TOKYO (Reuters) - The Bank of Japan is expected to offer a brighter view next week on the economy, output and exports than in July to signal that they are starting to recover from the devastating impact of the coronavirus pandemic, sources familiar with its thinking said.
But the BOJ will warn at its rate review that any recovery will be modest and bound with uncertainty, as fears over a renewed spike in infections and fragile global demand weigh on household and corporate spending, the sources said.
“It’s clear the economy is bouncing back from a severe downturn in April-June, which was blamed largely on lock-down measures to contain the pandemic,” one of the sources said, a view echoed by two other sources.
The BOJ is set to keep monetary policy steady at the rate review, after having ramped up stimulus twice this year to cushion the economic blow from the pandemic.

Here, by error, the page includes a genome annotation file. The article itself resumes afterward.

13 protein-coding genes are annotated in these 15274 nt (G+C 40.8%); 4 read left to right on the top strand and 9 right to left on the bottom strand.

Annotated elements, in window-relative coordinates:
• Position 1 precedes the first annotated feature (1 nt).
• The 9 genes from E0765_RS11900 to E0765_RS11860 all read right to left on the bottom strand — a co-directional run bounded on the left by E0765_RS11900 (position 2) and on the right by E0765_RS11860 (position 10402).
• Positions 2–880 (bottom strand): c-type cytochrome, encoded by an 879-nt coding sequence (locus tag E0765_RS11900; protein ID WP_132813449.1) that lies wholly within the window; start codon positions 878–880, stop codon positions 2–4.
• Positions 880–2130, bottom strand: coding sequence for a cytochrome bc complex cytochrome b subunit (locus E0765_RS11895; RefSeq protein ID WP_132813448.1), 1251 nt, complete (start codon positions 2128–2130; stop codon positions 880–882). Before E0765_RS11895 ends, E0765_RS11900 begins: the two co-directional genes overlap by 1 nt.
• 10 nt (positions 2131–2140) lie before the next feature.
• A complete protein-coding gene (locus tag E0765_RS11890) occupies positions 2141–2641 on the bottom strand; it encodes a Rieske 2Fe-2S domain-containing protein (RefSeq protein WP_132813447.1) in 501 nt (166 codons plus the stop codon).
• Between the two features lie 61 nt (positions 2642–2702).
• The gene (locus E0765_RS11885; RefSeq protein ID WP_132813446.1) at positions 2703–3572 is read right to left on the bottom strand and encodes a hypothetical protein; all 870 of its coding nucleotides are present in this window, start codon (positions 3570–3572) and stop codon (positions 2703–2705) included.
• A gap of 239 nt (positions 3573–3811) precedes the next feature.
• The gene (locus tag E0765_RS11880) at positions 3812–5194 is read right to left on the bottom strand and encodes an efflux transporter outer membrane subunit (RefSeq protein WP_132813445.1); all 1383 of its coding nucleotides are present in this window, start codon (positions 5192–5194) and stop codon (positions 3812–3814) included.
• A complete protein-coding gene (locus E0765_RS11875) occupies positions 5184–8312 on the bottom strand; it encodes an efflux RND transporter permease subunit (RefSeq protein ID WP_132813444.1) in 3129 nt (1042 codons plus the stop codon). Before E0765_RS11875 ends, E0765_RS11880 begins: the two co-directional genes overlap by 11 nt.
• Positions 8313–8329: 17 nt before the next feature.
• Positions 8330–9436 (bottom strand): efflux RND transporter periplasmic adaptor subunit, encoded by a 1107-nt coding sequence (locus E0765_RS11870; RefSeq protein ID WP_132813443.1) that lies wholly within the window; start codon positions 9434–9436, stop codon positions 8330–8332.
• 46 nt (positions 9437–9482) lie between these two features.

On the current state of the economy, the central bank is likely to say that while conditions remain severe, there are some signs of a pick-up, according to the sources.
The view would be more upbeat than the assessment made in the BOJ’s previous meeting in July, when it said the economy remained in an “extremely severe state.”
The central bank is also expected to describe exports and output as recovering, compared with the July assessment that they were “falling sharply,” the sources said.
Reporting by Leika Kihara and Takahiko Wadao; Editing by Kim Coghill
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